Envy is a terrible thing. It is one of the chief sources of evil in the world. Here are some of the things the Bible says about envy: It can destroy someone (Job 5:2); it will steal a person’s peace (Proverbs 14:30); it can overwhelm people (Proverbs 27:4); it can cause people to act shamefully (Acts 7:9), even to the point of wronging close family members; it was the underlying reason for Jesus’s betrayal (Mark 15:10).
Because of all this, envy has absolutely no place in a Christian’s life (Titus 3:3). We should never under any circumstances envy those who succeed but aren’t living for God (Ps. 37:1); we should not envy a fellow Christian (Galatians 5:26), for envy can cause the church to self-destruct; we should get rid of envy (1 Peter 2:1), before envy does us in.
I’m afraid that envy is far more instrumental in our lives than we realize. People are controlled by envy who don’t know it, would categorically deny it, and who truly believe it is not a problem for them. Envy blinds people so that they cannot see the things in their lives for which they should be grateful. It blinds them so thoroughly that they cannot see that a monster has taken up residence in their lives.
If, as I believe, many people are infected with envy who don’t know it, we should ask God to show us if we have it. Sometimes, the way to diagnose envy – which can be very hard to detect – is to look for its accompanying morbidities. Peter lists them for us in 1 Peter 2:1. They are: malice (feeling that it would be good if someone or some group of people did poorly – lost, hurt, suffered); deceit (bending the truth to serve one’s purpose); hypocrisy (pretending to be different than one really is); and slander (saying bad things about another person, frequently about their motives).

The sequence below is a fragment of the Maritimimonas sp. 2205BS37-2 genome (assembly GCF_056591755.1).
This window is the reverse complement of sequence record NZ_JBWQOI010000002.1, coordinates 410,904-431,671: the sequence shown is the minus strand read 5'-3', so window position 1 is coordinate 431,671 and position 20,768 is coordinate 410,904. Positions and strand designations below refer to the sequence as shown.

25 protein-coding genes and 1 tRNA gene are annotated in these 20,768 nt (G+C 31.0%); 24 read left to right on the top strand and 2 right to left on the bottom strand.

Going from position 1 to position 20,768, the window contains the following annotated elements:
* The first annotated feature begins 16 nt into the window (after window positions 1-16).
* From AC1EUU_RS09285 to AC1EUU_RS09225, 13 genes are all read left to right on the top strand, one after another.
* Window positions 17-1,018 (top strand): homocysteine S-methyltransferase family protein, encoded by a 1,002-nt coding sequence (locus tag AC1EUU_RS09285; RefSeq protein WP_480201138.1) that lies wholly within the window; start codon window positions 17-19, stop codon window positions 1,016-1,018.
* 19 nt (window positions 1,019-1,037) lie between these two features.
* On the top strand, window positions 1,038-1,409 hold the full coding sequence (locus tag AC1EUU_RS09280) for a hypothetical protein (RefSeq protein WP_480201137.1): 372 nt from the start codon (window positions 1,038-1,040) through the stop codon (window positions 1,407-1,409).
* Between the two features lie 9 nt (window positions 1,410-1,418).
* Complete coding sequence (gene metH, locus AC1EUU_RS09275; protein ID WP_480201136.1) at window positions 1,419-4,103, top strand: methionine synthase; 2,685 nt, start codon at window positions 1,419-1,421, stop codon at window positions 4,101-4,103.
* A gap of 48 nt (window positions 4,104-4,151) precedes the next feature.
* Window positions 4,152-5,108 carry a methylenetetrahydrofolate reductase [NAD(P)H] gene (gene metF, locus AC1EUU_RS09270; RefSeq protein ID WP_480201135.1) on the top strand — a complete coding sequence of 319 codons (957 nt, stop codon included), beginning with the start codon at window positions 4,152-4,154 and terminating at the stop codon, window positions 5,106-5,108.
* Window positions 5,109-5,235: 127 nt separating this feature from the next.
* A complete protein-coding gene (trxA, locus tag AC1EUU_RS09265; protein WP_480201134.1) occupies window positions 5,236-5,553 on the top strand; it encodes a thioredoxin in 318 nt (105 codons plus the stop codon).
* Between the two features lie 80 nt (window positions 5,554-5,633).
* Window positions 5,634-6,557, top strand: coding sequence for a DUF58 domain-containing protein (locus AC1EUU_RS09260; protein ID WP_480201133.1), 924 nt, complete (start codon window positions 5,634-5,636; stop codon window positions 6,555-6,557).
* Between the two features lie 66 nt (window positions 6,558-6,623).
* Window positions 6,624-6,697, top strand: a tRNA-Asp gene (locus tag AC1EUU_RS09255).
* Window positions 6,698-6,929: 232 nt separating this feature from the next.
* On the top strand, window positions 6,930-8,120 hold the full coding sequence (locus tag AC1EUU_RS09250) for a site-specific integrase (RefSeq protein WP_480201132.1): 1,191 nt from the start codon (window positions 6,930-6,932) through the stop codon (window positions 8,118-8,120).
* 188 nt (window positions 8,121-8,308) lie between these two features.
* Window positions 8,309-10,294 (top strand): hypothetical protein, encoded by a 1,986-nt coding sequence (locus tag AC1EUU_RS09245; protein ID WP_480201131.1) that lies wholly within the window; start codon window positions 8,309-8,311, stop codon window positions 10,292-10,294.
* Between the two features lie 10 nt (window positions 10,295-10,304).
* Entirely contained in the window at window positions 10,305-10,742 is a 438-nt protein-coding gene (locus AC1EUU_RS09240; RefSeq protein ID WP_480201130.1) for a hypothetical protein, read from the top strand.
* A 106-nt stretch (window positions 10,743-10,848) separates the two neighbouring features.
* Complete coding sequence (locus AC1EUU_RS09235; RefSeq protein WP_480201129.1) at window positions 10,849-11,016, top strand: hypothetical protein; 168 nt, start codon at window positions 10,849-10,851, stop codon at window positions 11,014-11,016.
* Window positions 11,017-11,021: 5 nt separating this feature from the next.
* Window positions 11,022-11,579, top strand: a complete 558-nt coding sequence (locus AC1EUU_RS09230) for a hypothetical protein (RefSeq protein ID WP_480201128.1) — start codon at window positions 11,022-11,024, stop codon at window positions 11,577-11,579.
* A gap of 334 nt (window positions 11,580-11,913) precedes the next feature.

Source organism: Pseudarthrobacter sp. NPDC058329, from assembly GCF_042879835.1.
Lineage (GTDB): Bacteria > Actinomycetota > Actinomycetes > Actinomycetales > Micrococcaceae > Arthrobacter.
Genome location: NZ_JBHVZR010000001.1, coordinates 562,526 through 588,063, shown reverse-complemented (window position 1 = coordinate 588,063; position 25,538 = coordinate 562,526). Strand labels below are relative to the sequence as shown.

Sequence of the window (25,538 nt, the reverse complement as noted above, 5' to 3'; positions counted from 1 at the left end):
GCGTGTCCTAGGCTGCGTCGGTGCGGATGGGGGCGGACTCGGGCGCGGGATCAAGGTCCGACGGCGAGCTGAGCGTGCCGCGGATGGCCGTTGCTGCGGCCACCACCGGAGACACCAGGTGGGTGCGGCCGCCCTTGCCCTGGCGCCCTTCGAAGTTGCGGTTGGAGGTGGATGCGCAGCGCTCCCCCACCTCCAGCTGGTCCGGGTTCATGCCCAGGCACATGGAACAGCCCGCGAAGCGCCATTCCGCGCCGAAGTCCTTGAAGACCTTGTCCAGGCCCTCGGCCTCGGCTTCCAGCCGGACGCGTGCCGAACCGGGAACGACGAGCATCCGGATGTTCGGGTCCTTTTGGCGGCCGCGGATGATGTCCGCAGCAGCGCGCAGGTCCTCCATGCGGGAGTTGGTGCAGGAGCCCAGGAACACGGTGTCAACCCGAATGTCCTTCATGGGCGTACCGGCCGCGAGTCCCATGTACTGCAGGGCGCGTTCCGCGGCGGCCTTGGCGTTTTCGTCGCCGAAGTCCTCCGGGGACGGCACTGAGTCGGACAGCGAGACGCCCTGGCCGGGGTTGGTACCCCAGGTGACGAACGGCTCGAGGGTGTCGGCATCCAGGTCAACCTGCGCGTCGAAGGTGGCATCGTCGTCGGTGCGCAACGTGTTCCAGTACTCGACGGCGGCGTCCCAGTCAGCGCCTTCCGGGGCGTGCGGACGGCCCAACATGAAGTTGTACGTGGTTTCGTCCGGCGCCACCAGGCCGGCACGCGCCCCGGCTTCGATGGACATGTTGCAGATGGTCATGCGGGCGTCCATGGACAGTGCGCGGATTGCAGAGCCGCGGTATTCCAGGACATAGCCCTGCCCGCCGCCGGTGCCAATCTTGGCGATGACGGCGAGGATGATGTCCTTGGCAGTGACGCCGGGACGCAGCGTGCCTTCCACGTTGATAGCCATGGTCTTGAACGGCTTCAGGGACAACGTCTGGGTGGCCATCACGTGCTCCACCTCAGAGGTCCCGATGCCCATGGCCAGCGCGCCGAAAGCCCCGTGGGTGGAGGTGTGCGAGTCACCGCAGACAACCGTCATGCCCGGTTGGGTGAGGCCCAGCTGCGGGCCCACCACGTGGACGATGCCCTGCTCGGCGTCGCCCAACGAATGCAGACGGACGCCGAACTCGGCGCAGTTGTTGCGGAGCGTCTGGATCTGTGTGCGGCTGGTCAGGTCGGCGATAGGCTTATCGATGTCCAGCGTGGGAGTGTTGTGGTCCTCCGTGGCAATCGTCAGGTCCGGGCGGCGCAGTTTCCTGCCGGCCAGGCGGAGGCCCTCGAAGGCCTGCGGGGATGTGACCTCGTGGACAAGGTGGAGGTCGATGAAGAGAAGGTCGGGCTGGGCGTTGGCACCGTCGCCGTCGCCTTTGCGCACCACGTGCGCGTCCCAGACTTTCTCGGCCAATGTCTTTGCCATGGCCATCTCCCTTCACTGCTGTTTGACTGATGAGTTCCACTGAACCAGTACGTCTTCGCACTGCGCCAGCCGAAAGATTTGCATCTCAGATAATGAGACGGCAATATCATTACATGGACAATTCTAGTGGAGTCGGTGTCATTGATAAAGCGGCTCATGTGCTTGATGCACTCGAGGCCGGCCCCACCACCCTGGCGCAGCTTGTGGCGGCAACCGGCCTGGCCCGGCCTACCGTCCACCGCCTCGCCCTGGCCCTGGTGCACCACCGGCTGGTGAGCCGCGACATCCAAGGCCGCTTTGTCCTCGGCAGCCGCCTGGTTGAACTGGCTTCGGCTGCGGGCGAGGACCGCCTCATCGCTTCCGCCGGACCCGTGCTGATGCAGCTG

Where these things are, envy is usually present; and where envy is, St. James says, “you will find disorder and every evil practice” (James 3:16). “Envy cannot bear,” as Dorothy L. Sayers once wrote, “to admire or respect. It cannot bear to be grateful.” It kills a person’s peace.
We should ask God to show us if our lives have been infected by envy and, if we conclude that they have, we need to act. This may include seeking counsel from a pastor or spiritual director. Regarding envy, the one thing we dare not do is ignore it.